# and write out each scriptable object as a file in the directory you specify
    $d| FOREACH-OBJECT { # for every object we have in the datatable.
                    # create the directory if necessary (SMO doesn't)
                    if (!( Test-Path -path $SavePath )) # create it if not existing
                        {Try { New-Item $SavePath -type directory | out-null } 
                     Catch [system.exception]{
                        Write-Error "error while creating '$SavePath' $_"
                    $scripter.Options.Filename = "$SavePath\$($ -replace '[\\\/\:\.]','-').sql";
                    # Create a single element URN array
        $UrnCollection = new-object ('Microsoft.SqlServer.Management.Smo.urnCollection')
                    # and write out the object to the specified file
  2. Save the following code as a batch file, to commit scripted SQL objects to source control as a batch file:

    @echo off
    Powershell.exe -executionpolicy remotesigned -File D:\SC\ScriptObject\PSscript\Script.ps1
    timeout 10
    cd D:\SC\ScriptObject
    %ProgramFiles(x86)%\Microsoft Visual Studio 10.0\Common7\IDE\TF.exe add 
    D:\SC\ScriptObject>tf checkin /noprompt

Committing scripted SQL objects with ApexSQL Script

ApexSQL Script is a SQL scripting tool that allows users scripting of SQL Server database objects and committing SQL scripts to source control. It can export databases directly to source control and it can automate SQL scripting and schedule the migration process unattended.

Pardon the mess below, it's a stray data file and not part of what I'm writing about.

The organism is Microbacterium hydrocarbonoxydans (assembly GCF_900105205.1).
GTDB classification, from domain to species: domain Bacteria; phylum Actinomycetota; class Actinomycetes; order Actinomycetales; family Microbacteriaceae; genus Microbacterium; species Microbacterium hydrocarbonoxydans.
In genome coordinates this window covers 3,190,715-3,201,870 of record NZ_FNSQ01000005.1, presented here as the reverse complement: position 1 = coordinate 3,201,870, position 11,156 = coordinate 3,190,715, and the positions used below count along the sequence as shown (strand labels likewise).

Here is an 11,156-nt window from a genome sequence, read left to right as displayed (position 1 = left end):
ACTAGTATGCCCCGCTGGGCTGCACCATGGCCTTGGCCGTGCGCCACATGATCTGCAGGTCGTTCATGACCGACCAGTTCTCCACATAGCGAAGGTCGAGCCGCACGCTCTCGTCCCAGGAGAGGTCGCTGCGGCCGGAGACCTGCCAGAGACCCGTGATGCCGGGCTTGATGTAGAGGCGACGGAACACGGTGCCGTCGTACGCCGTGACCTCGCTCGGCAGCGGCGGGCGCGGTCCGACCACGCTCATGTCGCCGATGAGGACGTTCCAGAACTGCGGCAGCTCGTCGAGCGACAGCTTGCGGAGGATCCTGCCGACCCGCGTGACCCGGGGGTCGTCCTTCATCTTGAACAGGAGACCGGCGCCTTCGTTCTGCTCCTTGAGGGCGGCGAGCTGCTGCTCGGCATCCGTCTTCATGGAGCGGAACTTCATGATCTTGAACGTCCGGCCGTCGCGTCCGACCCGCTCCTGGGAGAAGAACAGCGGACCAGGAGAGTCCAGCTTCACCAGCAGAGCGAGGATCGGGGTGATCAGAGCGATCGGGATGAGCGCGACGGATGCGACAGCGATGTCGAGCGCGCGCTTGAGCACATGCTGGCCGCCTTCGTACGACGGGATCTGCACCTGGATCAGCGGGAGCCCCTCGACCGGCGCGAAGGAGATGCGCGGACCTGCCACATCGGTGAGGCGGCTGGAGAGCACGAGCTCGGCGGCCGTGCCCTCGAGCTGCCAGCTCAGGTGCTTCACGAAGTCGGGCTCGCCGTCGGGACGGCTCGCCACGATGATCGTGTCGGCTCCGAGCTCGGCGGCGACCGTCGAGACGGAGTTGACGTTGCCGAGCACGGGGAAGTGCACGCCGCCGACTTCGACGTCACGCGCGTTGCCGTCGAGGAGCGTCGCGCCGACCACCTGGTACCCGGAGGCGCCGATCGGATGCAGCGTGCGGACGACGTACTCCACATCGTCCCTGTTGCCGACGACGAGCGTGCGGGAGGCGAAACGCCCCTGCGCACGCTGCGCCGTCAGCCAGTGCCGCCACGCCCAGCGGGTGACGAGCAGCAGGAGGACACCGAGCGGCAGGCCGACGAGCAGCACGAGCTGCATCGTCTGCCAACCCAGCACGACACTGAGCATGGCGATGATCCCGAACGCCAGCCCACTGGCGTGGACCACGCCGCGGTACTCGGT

ApexSQL Script also allows users scripting each SQL object to an individual .sql file and committing them to source control in the following way:

  1. Start ApexSQL Script
  2. In the New project window, choose the server and a way of authentication, click the Connect button to connect to a SQL Server and select a database:

  3. Click the Advanced options and select the Object filter tab:

  4. By default, all objects types with their objects are checked for the scripting process. But, if there is a need to check some particular objects, click on the object type in All objects panel and then check/uncheck desired ones:

  5. Select all desired objects to include in the scripting process:

  6. Once everything is set up, click the Load button in the bottom-right corner, of the New project window, to load database objects

  7. Under the Structure view, select objects for committing to source control:

  8. Click the Save button from the Home tab in order to save the project file with current project settings and object selection that can be used later for the automation process:

  9. Click the Script button , from the Home tab, to start the scripting process: